3. If not covered with rubber matting, concrete areas can be grooved to increase friction to reduce slips. However, be careful as it can increase hood wear and Whiteline issues. Grippy, durable rubber matting is the ideal alternative to this.
  4. If possible, allow for concrete areas to dry after cleaning. This will not only make the milking experience more comfortable but also help to reduce slipping.
  5. Interactions between cows and the workers should be calm and gentle. Yelling is stressful and causes an unpleasant environment to be in. When the animals feel panicked and rushed they are more likely to injure themselves and each other.
  6. Reduce the amount of time that cows are standing on concrete. Concrete surfaces are uncomfortable and too hard on them and can be especially painful for lame cows. Installing rubber matting allows you to stand off cows for greater lengths of time.

Concrete isn’t made for cows.

Concrete surfacing is still a very popular surfacing option here in New Zealand, but cows aren’t meant to be on these concrete floors for long periods of time. Cows that spend long waiting times on concrete or walk long distances can be prone to suffer from excessive wear and overburdening of their hooves.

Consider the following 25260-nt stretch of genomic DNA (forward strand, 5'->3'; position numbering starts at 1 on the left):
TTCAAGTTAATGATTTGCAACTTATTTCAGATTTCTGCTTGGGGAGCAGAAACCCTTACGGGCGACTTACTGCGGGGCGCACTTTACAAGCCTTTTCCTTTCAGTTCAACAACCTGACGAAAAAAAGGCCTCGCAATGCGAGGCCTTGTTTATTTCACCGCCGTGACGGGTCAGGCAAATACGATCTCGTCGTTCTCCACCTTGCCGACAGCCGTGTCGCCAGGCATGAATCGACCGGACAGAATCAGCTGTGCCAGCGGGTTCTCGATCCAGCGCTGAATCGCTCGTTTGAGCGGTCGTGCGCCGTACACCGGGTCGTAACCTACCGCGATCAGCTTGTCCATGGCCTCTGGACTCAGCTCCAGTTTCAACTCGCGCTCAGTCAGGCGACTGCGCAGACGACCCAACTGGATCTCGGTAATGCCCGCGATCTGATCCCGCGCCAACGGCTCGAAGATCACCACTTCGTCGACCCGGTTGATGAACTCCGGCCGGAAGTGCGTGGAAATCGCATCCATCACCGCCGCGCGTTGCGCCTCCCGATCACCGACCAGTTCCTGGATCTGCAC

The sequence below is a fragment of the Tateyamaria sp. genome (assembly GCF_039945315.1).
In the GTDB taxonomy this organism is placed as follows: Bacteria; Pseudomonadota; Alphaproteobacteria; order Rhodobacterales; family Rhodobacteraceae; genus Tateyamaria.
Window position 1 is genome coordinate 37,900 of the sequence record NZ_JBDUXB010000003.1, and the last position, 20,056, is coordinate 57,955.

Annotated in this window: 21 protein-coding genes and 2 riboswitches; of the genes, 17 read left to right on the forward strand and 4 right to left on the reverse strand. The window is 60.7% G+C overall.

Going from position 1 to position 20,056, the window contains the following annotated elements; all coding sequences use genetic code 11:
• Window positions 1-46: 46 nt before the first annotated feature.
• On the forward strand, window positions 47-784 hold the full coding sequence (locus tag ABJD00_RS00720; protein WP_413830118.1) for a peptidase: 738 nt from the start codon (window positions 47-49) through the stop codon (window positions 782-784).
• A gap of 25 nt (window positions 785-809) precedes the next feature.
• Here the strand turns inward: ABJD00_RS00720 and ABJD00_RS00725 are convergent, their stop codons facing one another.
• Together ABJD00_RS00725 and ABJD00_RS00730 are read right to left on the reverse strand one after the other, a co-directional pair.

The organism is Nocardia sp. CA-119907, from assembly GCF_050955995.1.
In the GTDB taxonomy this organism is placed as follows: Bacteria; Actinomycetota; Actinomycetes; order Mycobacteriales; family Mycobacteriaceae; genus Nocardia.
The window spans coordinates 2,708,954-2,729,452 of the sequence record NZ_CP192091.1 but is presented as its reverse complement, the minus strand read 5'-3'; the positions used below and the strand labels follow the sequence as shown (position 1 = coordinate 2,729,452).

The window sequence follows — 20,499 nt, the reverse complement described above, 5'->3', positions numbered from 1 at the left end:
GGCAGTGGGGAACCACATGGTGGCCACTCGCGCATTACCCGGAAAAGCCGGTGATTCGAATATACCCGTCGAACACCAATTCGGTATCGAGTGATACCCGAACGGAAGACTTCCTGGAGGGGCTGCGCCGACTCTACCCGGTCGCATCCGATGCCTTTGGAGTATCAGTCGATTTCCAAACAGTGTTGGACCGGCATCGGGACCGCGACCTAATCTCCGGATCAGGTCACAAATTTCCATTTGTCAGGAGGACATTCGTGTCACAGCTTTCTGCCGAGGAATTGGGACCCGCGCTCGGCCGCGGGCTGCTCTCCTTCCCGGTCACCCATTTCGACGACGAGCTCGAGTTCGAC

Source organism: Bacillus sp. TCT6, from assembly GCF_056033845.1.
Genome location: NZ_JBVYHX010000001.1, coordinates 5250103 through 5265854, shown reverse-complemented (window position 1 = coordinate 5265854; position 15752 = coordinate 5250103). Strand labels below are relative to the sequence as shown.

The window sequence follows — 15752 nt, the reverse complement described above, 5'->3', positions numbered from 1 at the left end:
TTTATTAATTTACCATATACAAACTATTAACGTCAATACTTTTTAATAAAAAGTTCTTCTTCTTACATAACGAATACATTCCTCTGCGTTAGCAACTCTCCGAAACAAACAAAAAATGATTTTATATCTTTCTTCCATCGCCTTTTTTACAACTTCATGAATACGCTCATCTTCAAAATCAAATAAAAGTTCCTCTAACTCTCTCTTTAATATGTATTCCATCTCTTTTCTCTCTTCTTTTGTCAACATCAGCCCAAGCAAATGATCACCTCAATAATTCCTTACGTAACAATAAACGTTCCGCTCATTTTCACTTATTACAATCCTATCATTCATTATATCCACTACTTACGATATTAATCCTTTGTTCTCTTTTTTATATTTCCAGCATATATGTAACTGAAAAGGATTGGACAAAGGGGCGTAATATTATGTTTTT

The ideal surface should be comfortable, hygienic, and slip-resistant. From a farmers perspective, they should also be durable, simple to install, and easy to maintain. Slippery concrete surfaces should be grooved to make them less slippery. Making sure that rough and sharp edges are sanded down is also important to prevent hoof injuries. A durable rubber alternative might also be an answer. Alongside providing a solution to slipping, a rubber surface can help facilitate better cow flow and comfort, and reduce cleaning times. Trying to reduce excessive standing and walking time is also encouraged.